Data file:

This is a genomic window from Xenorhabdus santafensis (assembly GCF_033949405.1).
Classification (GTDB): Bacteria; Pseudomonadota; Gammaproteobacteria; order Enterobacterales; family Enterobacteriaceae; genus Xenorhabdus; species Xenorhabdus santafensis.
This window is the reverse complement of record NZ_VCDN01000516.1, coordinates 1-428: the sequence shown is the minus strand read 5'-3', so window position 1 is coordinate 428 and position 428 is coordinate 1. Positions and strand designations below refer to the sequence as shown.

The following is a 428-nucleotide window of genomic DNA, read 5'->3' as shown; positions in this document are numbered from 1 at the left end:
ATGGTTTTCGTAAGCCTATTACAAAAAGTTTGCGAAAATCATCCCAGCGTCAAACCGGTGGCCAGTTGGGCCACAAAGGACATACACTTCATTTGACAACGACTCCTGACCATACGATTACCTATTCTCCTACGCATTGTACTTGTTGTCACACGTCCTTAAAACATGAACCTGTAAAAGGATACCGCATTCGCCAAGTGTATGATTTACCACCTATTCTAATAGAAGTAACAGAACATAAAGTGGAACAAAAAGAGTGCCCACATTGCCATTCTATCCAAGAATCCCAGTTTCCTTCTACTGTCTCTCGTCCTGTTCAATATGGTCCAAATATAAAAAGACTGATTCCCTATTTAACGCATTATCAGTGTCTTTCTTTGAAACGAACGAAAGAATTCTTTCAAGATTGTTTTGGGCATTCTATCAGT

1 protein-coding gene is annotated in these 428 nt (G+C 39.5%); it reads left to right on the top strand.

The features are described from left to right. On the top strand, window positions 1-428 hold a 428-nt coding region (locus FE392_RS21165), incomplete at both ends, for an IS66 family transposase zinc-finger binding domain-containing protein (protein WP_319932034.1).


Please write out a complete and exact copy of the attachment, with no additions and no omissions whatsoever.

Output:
This is a genomic window from Xenorhabdus santafensis (assembly GCF_033949405.1).
Classification (GTDB): Bacteria; Pseudomonadota; Gammaproteobacteria; order Enterobacterales; family Enterobacteriaceae; genus Xenorhabdus; species Xenorhabdus santafensis.
This window is the reverse complement of record NZ_VCDN01000516.1, coordinates 1-428: the sequence shown is the minus strand read 5'-3', so window position 1 is coordinate 428 and position 428 is coordinate 1. Positions and strand designations below refer to the sequence as shown.

The following is a 428-nucleotide window of genomic DNA, read 5'->3' as shown; positions in this document are numbered from 1 at the left end:
ATGGTTTTCGTAAGCCTATTACAAAAAGTTTGCGAAAATCATCCCAGCGTCAAACCGGTGGCCAGTTGGGCCACAAAGGACATACACTTCATTTGACAACGACTCCTGACCATACGATTACCTATTCTCCTACGCATTGTACTTGTTGTCACACGTCCTTAAAACATGAACCTGTAAAAGGATACCGCATTCGCCAAGTGTATGATTTACCACCTATTCTAATAGAAGTAACAGAACATAAAGTGGAACAAAAAGAGTGCCCACATTGCCATTCTATCCAAGAATCCCAGTTTCCTTCTACTGTCTCTCGTCCTGTTCAATATGGTCCAAATATAAAAAGACTGATTCCCTATTTAACGCATTATCAGTGTCTTTCTTTGAAACGAACGAAAGAATTCTTTCAAGATTGTTTTGGGCATTCTATCAGT

1 protein-coding gene is annotated in these 428 nt (G+C 39.5%); it reads left to right on the top strand.

The features are described from left to right. On the top strand, window positions 1-428 hold a 428-nt coding region (locus FE392_RS21165), incomplete at both ends, for an IS66 family transposase zinc-finger binding domain-containing protein (protein WP_319932034.1).